I refused to seek help because people would say ‘you don’t look sick’ – so I would doubt myself and my disability by asking questions like: do I really need the support? Is the support justified? Am I sick enough to ask for help?
Today I still really struggle with claiming my rights for extra help and support, likely because the ablest world I grew up in fed me the belief that: extra help = weakness. I worry I need this support because I am ‘weak’ and ‘I can’t keep up’, but it is the ableist culture that is weak, flawed and not equitably set up.
Importantly, receiving support is not a sign of weakness or personal failure and people living with disabilities are by far the strongest, most resilient people I know – living and working in a system not designed for us.
How to Identify Internalised Ableism through Common Phrases and Self Talk
Internalised ableism often manifests as beliefs, schemas and common phrases. @a_spoonful_of_pain has shared some you can read in the picture or I have listed them below:
- “I shouldn’t use a wheelchair because I can walk”
- “I can’t be disabled because I can do things others’ can’t”
- “I’m not trying hard enough to get better”
- “I’m faking it”
- “I’m useless”
- “I’m a burden”
- “Other people are far worse off than me”
- “No one will love me because I’m disabled”
- “It’s my fault I’m feeling like this”
- “I shouldn’t ask for accomodations”
The Question: What do you do?
What do you do? (i.e. for work or study etc.). It’s a quick, natural question which helps us understand what a person does and what they might be like but it is an incredibly ableist question which fuels assumptions.
I have been asked this question all my life and began to ask others this too. Society places value and engrains our identities in ‘what we do’ – as if what we do is who we are. Although I asked this question because it was ‘the norm’ I never truly believed it was a productive question. A person should not be judged by stereotypes and assumptions that may come along with certain job titles or academic work.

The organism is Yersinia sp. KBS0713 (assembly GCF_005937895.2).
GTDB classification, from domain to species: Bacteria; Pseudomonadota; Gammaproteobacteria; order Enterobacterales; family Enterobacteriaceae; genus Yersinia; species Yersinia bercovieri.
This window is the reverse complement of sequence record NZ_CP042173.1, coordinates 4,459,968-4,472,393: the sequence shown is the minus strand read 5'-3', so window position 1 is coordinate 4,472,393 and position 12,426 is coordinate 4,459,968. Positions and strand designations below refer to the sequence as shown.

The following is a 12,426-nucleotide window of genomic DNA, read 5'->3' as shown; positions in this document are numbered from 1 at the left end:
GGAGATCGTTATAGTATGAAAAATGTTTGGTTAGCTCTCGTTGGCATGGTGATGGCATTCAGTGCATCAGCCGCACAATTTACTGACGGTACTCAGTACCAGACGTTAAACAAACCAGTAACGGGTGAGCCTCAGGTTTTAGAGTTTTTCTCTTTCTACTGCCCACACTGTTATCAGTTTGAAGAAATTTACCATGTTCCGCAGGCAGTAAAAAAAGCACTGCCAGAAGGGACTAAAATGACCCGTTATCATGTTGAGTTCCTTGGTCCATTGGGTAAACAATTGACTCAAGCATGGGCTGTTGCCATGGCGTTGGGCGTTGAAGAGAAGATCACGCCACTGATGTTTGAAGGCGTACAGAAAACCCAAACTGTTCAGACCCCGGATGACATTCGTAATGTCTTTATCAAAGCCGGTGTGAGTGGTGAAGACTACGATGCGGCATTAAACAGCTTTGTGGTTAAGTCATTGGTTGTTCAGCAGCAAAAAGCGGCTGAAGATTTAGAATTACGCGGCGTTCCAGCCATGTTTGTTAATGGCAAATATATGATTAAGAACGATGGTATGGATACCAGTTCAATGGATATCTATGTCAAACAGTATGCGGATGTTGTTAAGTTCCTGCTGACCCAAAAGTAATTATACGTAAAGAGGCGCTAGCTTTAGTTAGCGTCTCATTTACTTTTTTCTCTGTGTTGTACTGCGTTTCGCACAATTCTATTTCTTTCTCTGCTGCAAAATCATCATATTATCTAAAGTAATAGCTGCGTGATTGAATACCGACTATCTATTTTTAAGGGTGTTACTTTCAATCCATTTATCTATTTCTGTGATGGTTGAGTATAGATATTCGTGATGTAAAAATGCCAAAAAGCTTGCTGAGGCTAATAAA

I am trying to ask some new questions instead: what do you do for fun? Or what brings you joy? I feel these questions give us far more insight into people’s souls, lives and passions and help build better connections — and what could be better than that?
I hope by sharing an article on these topics we can spread awareness and give power back to those struggling with asking for help.
Take away points:
- Become aware of ableism both in society and yourself, it is only with awareness that we can question and change ourselves and our reactions.
- I want to encourage other people living with disabilities to not feel ashamed when asking for help and support they deserve – this is something I personally grapple with to this day.
- Receiving support is not a sign of weakness or personal failure, it is the system that has weaknesses due to its inequitable set up. We are not weak, in fact, people living with disabilities are by far the strongest people I know – living and working in a system not designed for us.
- You are not defined by what you do. Your worth is not related to your productivity or output.